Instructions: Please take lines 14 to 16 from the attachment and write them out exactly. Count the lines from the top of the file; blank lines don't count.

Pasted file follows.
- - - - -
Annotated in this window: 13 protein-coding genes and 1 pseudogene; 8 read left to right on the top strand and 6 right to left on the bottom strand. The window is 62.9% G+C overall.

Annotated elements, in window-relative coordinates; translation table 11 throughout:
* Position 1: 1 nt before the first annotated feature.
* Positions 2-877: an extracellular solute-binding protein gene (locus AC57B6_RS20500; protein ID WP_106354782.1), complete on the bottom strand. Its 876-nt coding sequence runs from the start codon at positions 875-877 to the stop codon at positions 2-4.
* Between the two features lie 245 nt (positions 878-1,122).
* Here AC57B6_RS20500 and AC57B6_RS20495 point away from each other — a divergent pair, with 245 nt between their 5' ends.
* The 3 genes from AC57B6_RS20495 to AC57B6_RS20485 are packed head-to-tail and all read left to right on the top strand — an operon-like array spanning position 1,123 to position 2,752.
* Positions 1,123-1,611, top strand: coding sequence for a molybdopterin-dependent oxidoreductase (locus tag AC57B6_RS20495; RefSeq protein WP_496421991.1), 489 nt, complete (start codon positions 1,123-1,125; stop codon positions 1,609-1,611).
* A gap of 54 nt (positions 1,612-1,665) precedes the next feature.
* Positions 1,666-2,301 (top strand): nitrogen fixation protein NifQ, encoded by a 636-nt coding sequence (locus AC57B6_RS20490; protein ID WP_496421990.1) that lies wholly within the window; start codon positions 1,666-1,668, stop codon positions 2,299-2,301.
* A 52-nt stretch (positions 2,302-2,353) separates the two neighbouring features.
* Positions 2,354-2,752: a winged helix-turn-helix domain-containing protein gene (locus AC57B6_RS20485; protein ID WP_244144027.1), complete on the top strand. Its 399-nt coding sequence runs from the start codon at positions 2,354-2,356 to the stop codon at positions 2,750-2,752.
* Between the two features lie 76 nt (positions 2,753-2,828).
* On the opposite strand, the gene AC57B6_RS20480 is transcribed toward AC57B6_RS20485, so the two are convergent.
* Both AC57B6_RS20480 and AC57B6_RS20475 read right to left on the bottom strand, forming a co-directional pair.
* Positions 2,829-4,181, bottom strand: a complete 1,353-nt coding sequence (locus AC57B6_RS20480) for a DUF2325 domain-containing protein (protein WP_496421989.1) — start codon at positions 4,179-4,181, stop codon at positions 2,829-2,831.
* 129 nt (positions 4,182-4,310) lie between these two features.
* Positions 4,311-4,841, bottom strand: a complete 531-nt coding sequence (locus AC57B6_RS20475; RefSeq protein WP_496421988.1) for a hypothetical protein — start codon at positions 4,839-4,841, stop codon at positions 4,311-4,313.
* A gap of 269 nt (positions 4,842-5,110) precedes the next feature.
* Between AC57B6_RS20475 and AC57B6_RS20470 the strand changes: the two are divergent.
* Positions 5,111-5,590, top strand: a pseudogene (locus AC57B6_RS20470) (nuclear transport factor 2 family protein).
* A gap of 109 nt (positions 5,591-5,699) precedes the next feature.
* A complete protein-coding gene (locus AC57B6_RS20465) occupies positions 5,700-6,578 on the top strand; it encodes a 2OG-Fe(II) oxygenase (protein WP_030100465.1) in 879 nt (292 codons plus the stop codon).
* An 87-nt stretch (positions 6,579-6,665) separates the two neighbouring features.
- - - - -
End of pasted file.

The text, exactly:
* On the opposite strand, the gene AC57B6_RS20480 is transcribed toward AC57B6_RS20485, so the two are convergent.
* Both AC57B6_RS20480 and AC57B6_RS20475 read right to left on the bottom strand, forming a co-directional pair.
* Positions 2,829-4,181, bottom strand: a complete 1,353-nt coding sequence (locus AC57B6_RS20480) for a DUF2325 domain-containing protein (protein WP_496421989.1) — start codon at positions 4,179-4,181, stop codon at positions 2,829-2,831.